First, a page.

Vitamin A


Vitamin A is an essential micronutrient. Humans must get micronutrients from diet and the food we eat since our bodies cannot produce vitamins and minerals (for the most part). After being consumed, vitamin A is stored in the liver until needed by the body.

Vitamin A is important for many physiological processes. It aids the immune system, supports reproductive health, and maintains healthy vision. Vitamin A also helps the heart, lungs, and other organs work properly. It may also help to reduce the risk of certain cancers, as well as support bone health.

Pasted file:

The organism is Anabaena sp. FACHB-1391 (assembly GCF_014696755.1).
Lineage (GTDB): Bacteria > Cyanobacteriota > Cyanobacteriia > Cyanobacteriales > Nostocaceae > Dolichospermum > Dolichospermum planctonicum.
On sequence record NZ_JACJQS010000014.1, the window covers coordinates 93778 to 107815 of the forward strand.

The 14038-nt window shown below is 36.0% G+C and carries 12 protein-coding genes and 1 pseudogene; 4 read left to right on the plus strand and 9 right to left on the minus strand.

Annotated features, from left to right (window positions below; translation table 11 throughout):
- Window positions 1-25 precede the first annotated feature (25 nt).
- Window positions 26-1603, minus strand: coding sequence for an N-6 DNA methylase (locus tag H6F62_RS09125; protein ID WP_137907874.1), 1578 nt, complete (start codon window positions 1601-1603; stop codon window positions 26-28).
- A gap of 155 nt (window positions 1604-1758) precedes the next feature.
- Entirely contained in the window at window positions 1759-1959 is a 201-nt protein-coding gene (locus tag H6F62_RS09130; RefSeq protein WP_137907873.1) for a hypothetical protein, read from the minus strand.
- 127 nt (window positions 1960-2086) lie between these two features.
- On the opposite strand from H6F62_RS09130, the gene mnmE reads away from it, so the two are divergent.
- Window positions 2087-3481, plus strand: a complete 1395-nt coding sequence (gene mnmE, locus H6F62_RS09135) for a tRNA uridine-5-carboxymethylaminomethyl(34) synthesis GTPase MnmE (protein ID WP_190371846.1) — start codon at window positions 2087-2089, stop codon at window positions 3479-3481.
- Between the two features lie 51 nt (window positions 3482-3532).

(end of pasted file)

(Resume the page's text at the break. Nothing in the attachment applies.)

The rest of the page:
Deficiency of vitamin A, may result in dry skin and eyes, night blindness, infertility, acne and difficulty healing wounds. Conversely, too much vitamin A can be toxic. This most often occurs from too much high-dose supplemental vitamin A; it builds up in the liver and can lead to vision problems, mouth ulcers, headaches and hair loss.

It is always best to get the nutrients we need from our diets. Here are some foods most rich in vitamin A:

● Leafy green vegetables, such as kale and spinach
● Tomatoes
● Red bell peppers
● Carrots
● Sweet potatoes
● Beef liver
● Eggs

To make sure you get enough vitamin A, eat a variety of these foods. If you are worried that you may be deficient in vitamin A, talk to your healthcare provider about your concerns.

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